What are some of the differences in characteristics? Blackberries have a pure black color. Boysenberries, on the other hand, are a perfect blend between blackberries and raspberries when it comes to color and texture. As a result, boysenberries have a dark purple and reddish blue color.

Also, the seeds of blackberries are larger than boysenberry seeds. And boysenberries are more fragile than blackberries. Boysenberry plants grow horizontally; however, blackberries grow more vertically.

Boysenberry vs. Blackberry: Nutrition Profile

Both the boysenberry and blackberry are high in nutrients. For instance, boysenberry is particularly high in fiber and folate. Blackberry has other nutrients that stand out, such as vitamin C, vitamin K, and copper. These berries are both very high in manganese as well.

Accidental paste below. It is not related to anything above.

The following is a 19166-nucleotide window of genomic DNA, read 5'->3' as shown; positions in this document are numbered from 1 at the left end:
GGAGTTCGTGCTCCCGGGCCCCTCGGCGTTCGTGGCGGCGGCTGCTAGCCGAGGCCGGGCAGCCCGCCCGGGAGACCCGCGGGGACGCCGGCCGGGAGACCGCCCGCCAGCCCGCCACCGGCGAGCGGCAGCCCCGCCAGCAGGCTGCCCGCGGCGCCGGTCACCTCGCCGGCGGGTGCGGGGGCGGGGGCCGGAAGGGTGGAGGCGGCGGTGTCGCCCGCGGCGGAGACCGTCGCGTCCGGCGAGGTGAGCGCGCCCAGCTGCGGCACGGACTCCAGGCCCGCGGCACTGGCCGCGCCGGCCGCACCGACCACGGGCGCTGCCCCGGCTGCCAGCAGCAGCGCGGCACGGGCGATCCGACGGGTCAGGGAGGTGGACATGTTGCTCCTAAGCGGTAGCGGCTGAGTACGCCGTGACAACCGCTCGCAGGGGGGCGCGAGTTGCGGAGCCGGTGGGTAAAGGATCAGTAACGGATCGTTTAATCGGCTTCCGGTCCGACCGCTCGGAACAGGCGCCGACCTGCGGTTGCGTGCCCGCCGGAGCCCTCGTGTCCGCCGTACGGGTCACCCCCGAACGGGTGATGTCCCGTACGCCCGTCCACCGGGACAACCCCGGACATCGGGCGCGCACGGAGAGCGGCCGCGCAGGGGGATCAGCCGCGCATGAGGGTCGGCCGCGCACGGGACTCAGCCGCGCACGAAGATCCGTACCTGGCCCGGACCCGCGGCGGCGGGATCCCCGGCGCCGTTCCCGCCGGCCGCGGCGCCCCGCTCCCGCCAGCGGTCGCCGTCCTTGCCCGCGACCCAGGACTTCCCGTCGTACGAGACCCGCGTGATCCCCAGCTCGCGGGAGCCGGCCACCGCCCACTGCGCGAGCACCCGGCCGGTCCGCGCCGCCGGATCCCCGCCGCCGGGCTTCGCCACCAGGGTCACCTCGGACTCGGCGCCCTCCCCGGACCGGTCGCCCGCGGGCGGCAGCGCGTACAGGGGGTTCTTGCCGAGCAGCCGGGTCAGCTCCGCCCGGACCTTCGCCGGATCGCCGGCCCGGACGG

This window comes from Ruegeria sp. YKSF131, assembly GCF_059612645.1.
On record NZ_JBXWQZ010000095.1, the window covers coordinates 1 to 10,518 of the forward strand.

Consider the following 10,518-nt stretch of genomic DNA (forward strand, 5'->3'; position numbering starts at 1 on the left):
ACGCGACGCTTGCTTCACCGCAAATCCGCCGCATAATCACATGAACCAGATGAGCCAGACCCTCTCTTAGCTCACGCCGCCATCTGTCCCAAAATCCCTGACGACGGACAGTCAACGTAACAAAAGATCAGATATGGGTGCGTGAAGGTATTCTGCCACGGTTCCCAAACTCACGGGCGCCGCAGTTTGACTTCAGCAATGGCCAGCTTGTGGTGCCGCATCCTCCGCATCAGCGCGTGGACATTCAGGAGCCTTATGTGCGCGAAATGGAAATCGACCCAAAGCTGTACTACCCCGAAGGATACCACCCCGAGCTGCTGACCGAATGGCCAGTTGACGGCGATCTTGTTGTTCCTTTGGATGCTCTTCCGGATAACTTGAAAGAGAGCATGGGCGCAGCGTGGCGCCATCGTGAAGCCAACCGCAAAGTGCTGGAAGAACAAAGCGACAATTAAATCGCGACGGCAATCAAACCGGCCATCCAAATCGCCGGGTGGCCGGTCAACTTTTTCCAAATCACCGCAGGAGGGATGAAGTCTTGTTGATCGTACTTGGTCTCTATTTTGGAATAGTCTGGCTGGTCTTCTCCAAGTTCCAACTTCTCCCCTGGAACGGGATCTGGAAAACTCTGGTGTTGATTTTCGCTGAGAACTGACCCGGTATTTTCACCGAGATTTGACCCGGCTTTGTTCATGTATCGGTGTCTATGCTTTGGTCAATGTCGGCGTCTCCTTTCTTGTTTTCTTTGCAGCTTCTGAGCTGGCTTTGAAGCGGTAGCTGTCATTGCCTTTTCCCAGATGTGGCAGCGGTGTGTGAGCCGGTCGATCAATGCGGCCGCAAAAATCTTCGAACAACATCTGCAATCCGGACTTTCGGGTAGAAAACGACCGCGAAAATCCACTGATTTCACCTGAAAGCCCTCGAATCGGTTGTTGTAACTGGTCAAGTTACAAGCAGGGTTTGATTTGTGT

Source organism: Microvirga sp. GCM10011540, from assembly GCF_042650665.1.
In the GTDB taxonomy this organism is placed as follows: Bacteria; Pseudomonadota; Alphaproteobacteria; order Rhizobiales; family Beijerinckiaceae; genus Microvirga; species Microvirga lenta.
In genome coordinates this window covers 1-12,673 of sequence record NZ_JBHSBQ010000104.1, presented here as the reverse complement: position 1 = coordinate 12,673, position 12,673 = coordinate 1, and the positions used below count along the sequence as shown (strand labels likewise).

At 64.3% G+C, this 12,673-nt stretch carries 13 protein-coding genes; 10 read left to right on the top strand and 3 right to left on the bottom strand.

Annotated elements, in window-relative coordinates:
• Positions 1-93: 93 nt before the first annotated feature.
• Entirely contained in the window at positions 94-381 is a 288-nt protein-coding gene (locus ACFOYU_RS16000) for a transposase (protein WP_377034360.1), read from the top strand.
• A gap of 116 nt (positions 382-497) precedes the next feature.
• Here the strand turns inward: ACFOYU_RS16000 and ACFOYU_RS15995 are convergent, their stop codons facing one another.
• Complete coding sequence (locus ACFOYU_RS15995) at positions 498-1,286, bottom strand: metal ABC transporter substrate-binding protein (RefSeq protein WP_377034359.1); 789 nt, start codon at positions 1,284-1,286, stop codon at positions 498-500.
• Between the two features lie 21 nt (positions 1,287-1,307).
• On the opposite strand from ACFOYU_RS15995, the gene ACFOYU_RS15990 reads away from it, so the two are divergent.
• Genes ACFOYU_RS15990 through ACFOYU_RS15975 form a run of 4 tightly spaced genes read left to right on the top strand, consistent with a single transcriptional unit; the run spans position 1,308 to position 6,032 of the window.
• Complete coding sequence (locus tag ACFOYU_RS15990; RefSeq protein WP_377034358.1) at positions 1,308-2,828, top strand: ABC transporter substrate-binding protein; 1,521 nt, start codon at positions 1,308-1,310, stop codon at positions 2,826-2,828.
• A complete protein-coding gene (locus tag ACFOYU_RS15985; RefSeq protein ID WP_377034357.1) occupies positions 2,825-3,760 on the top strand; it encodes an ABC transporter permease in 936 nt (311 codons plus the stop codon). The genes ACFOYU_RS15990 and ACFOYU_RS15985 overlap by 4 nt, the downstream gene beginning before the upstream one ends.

Here is how each berry breaks down when it comes to nutrient content, per one cup:


Boysenberry (frozen, unsweetened) Blackberry (raw)





16.1 g

14.7 g

Fiber 7.0 g

7.6 g


1.5 g

2.0 g

Total Fat

0.3 g

0.7 g


1.12 mg

0.9 mg


0.72 mg 0.9 mg


0.11 mg

0.2 mg


35.64 mg

41.8 mg

Magnesium 21.12 mg

28.8 mg


35.64 mg 31.7 mg


183.48 mg

233 mg


1.32 mg

1.4 mg


0.26 mcg

0.6 mcg


0.29 mg

0.8 mg

Folate 83.16 mcg

36.0 mcg

Vitamin B1

0.007 mg 0.001 mg
Vitamin B2 0.05 mg

0.001 mg

Vitamin B3

1.01 mg

0.9 mg

Vitamin B5

0.33 mg

0.4 mg

Vitamin B6

0.07 mg

0.001 mg

Vitamin A

88.44 IU

308 IU

Vitamin C

4.09 mg

30.2 mg

Vitamin E

1.15 mg

1.7 mg

Vitamin K

10.3 mcg

28.5 mcg


13.46 mg

12.2 mg



0.4 mg

N/A – Not Applicable